of the regime, including Saudi-born Osama bin Laden.
|1992||Religious leaders criticize King Fahd|
A group of 107 Wahhabi religious figures sent a 46-page "Memorandum of Advice"
to King Fahd, which criticized the government for corruption and human-rights
abuses and for allowing U.S. troops on Saudi soil. The document advocated that
the government follow a stricter adherence to sharia and repudiate relations
with non-Western governments. King Fahd dismissed seven of the seventeen
members of the country's highest clerical body, the Supreme Authority of Senior
Scholars, for refusing to denounce the memorandum.
|1994||Monarchy faces protests in Buraida|
Prompted by the government's arrest of two dissident Wahhabi clerics for
anti-government preaching, several thousand protestors staged demonstrations in
the Saudi town of Buraida. The clerics had accused the monarchy of corruption
and of betraying Islam by allowing U.S. troops on the Saudi peninsula. While
the government admitted it arrested over 100 protestors, opposition groups
claimed thousands were arrested after the demonstrations.
The incident forced the government to cede more control to the Wahhabi clerics,
but only with the promise of their support. The clerics were quietly released
from prison in 1999.
|Terrorist bombing in Riyadh kills five Americans|
In the first terrorist attack against U.S. troops on Saudi soil, five Americans
were killed when a bomb exploded at a U.S.-operated Saudi National Guard
training center in Riyadh.
The Saudi government arrested four Saudi men in connection with the bombing and
coerced them into a public confession. In the confession, they claimed to have been
inspired by bin Laden communiqués. Although bin Laden denied
involvement, he praised the attack. Before the FBI had a chance to interview
the suspects, they were beheaded in Riyadh's main square.
|King Fahd suffers a stroke|
Since suffering the stroke, King Fahd's health has continued to decline. By the
end of 1997, Crown Prince Abdullah had become the de facto leader of the
country and assumed many of the day-to-day responsibilities of running the
In contrast to King Fahd, who was seen as a staunch U.S. ally, Crown Prince
Abdullah is known for his support of Arab and Islamic causes, particularly his
strong support of the Palestinian intifada. He has criticized the U.S. for not
opposing Israeli violence in Palestine, turning down a May 2001 invitation to
visit the White House.
|Khobar Towers bombing kills 19 U.S. servicemen|
A large truck bomb devastated the U.S. military residence in Dhahran, called
Khobar Towers, killing 19 servicemen. Again, U.S. law-enforcement efforts to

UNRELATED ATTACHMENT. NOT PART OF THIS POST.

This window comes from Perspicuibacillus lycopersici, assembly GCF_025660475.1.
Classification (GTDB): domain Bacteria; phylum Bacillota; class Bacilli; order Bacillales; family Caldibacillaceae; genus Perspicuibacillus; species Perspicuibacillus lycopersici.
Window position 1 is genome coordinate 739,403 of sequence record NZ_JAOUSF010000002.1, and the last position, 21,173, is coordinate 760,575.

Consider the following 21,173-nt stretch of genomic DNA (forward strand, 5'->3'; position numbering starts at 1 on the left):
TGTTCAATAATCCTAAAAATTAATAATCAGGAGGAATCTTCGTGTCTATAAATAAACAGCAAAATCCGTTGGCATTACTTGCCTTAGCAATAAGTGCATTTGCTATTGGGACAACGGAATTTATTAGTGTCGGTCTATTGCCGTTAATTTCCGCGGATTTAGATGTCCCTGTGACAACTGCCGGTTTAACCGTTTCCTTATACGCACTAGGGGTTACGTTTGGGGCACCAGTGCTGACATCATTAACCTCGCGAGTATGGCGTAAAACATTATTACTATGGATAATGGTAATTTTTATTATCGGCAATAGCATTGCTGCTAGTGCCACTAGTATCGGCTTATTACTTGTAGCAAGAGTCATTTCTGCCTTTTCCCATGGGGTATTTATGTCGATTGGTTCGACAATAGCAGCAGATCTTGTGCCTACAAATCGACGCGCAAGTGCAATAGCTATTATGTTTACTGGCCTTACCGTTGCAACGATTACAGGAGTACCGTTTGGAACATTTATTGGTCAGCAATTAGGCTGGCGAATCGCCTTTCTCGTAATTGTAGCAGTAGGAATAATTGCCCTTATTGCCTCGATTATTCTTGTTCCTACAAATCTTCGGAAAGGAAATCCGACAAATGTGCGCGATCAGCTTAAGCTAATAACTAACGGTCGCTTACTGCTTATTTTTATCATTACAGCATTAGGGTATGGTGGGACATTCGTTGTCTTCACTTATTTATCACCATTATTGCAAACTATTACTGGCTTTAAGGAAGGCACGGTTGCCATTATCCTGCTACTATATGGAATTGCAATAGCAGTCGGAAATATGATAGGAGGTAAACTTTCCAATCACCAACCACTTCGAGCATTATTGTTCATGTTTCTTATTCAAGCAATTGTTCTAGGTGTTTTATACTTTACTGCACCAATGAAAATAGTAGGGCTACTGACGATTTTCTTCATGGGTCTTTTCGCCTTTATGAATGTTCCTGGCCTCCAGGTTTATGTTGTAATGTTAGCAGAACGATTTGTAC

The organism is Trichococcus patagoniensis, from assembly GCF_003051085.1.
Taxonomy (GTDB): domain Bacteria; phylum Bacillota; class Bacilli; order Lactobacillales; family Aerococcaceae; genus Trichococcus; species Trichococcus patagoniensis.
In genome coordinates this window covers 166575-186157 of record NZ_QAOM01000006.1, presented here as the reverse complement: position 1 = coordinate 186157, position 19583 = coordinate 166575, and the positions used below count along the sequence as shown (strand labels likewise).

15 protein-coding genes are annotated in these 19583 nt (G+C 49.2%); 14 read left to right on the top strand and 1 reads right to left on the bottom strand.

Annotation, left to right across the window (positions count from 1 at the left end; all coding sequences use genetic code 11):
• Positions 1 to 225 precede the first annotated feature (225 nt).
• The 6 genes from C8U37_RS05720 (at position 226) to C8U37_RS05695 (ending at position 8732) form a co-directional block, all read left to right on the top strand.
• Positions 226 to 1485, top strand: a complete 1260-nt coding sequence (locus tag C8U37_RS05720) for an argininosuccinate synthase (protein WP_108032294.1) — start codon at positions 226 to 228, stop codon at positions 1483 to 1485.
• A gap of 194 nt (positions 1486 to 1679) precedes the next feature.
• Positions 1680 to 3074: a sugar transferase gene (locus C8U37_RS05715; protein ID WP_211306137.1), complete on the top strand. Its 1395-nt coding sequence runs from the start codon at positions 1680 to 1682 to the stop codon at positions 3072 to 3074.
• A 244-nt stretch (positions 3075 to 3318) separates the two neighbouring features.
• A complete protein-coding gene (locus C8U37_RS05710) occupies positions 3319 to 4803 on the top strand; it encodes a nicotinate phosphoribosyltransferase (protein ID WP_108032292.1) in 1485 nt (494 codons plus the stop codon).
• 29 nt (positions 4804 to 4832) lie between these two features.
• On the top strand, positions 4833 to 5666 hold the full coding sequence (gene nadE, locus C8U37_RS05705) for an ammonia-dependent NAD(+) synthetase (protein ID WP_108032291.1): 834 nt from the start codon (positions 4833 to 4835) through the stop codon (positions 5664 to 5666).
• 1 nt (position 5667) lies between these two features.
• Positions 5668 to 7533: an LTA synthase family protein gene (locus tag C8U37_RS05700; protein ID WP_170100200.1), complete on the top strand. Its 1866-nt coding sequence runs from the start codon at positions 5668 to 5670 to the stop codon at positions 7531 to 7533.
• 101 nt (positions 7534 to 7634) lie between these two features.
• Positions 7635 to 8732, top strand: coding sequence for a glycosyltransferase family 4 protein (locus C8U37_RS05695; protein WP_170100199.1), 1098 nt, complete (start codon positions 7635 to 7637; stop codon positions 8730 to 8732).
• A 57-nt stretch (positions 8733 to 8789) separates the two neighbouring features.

investigate the bombing were met with resistance by Saudi officials. In June
2001, a federal grand jury indicted 13 Saudis and one Lebanese man for the
attack. As of mid-November 2001, Saudi Arabia has ruled out the idea of any
|1997||Saudi Arabia recognizes the Taliban|
In September 1996, the Taliban gained control of the Afghan city of Kabul. The
following year, Saudi Arabia became one of only three countries to establish
diplomatic relations with the Taliban. The Taliban are followers of the Deobandi school of Islam, an extreme form of the faith closely related to Wahhabism. Although diplomatic ties were not
broken until after the Sept. 11 terrorist attacks, relations were scaled back
in 1998 after the kingdom accused the Taliban of harboring Osama bin Laden.
On Sept. 25, 2001, the kingdom broke relations with the Taliban and issued a
statement that said: "It is to be regretted that the government of the Taliban
made use of Afghanistan's special status, not to build up brotherly relations
or set up high Islamic values, but to make its land a center to attract and
train a number of misguided people of all nationalities, and in particular,
from among the citizens of the Kingdom of Saudi Arabia, in order to carry out
criminal acts that are against every tenet of Shariah [Islamic Law] and faith:
moreover, Taliban has continued to refuse to hand those criminals over to
|Strains in U.S.-Saudi relationship|
Frustrated by the lack of U.S. response to Israeli-Palestinian violence, Crown
Prince Abdullah sent President George W. Bush an angry letter on August 29, according to an October 2001 report in The Wall Street Journal. He
warned that Saudi Arabia was being put in an untenable position and reportedly
wrote: "A time comes when peoples and nations part. We are at a crossroads. It
is time for the United States and Saudi Arabia to look at their separate
interests. Those governments that don't feel the pulse of their people and
respond to it will suffer the fate of the Shah of Iran."
|Saudi response to terrorist attacks|
Saudi Arabia issued a statement on the day of the terrorist attacks on the
World Trade Center and the Pentagon, calling them "regrettable and inhuman." As
of mid-November, the Bush administration has continued to publicly praise Saudi
support for the war on terrorism.
However, published media reports have indicated U.S. frustration with Saudi
inaction. Although 15 of the 19 Sept. 11 hijackers were Saudi nationals, publicly the Saudis were not cooperating with Americans wanting to look at background files of the hijackers or interview the hijackers' families. Although the U.S.
might have wanted to use Saudi bases for its campaign in Afghanistan, the U.S.
knew it couldn't ask the Saudis to allow American planes to fly bombing raids
against the Taliban.